Judge sends case of man charged with homicide in Pierce Corcoran crash to grand jury

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COVER PHOTO_Prelim hearing Franco Francisco-Eduardo_Chapman Hwy crash suspect_0110_1547156194025.jpg.jpg

A judge found enough probable cause Thursday afternoon to send the case of a man investigators say caused the crash that killed the son of a Knoxville fire captain to the grand jury.

Franco Francisco-Eduardo, 44, was charged with criminally negligent homicide in the death of Pierce Corcoran, son of Knoxville Fire Department Capt. D.J. Corcoran.

Thursday’s preliminary hearing had been delayed for a week after his attorney argued he had not had time to prepare for the hearing because Francisco-Eduardo had only been returned from an ICE facility the night before. His bond was revoked to ensure he stayed in Knox County custody until then.

Prosecutors say Francisco-Eduardo is in the United States illegally.

Judge Patricia Hall Long said in 10 years on the bench, she’d never heard a case quite like this one. She said it’s not typical or straightforward because speeding, alcohol and drugs were not factors.

According to the investigation, a Chevrolet pickup truck was traveling north on Chapman Highway on December 29 when it crossed into the southbound lanes of traffic striking a Honda Civic that was traveling south on Chapman Highway, which resulted in a chain reaction crash.

Witness Jordan Barnes was in the right lane on Chapman Highway going toward Gatlinburg that night. Corcoran was driving in the left lane, going in the same direction a little ahead of Barnes. When Francisco-Eduardo’s pickup came into the wrong lane of traffic, hitting Corcoran head-on, Barnes says he couldn’t avoid running into Corcoran’s car.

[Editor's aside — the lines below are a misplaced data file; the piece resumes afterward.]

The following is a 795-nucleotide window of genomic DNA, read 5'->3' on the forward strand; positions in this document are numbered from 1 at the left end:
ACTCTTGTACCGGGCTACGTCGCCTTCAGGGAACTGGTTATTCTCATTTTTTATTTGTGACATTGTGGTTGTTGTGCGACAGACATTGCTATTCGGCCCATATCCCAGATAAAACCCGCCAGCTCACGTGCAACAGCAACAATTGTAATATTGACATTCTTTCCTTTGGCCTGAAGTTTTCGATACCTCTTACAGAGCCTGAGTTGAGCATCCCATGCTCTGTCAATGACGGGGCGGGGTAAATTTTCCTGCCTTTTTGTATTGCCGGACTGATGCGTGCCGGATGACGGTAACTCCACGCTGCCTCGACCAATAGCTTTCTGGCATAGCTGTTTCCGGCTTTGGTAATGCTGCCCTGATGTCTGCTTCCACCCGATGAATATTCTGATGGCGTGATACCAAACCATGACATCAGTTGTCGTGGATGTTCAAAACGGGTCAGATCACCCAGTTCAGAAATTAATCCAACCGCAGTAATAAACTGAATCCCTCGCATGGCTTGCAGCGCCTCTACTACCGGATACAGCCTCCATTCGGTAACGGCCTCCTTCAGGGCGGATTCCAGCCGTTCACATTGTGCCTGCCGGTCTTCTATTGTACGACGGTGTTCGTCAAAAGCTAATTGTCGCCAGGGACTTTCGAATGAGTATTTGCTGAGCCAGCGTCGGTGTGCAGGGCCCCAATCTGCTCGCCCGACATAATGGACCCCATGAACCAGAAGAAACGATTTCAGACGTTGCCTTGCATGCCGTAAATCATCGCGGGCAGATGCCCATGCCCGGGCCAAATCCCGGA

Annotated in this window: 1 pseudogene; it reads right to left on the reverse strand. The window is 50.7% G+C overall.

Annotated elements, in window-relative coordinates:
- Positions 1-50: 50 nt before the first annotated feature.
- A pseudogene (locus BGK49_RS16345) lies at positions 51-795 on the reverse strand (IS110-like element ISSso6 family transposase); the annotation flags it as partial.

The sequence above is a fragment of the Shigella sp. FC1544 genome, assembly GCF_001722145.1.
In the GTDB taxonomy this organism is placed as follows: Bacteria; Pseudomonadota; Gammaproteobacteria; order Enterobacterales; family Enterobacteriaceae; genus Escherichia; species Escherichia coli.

“There’s really no margin of error. When something happens on Chapman Highway, there’s nowhere to go,” said Eduardo’s attorney Mark Stephens.

Stephens argued that a lack of a turning lane, shoulders and a median along most of Chapman Highway was a big factor in the tragedy. However, the prosecution argued that Eduardo could have avoided the accident.

“The defendant could have and should have put on his brakes and stayed in his lane of traffic or swerved to the right,” said prosecutor Rachel Russell.

According to the investigation, there were no vehicles in the right lane.

Much of Thursday’s testimony focused on whether there was time for the southbound drivers or Eduardo to react.

“You can see from the video there are multiple vehicles coming at him in the other lane of traffic. And I would say it appears from the video all of them had their headlights on. It’s the state’s position that he should have seen those vehicles, that he should have known there was traffic on the other side of that highway,” said Russell.

Eduardo’s attorney argued the case should be dropped and handled in civil court.

“This was a car accident, and I dare say there’s not a person in this courtroom that hasn’t been in a situation where somebody has stopped in front of them or some body has run out in front of them and they react,” said Stephens.

While the judge ultimately went with the district attorney’s recommendation, the judge acknowledged it isn’t a clear-cut decision.

“Is it the state’s position that there’s negligence in any accident that results in a fatality that could be a criminally negligent homicide?” asked Judge Long.

There is still some confusion about what to do with Francisco-Eduardo’s bond. A hearing is set for next week.

Corcoran’s parents met with Vice President Mike Pence and U.S. Sen. Marsha Blackburn this week urging political leaders to put their differences aside and agree to fund a border wall. 

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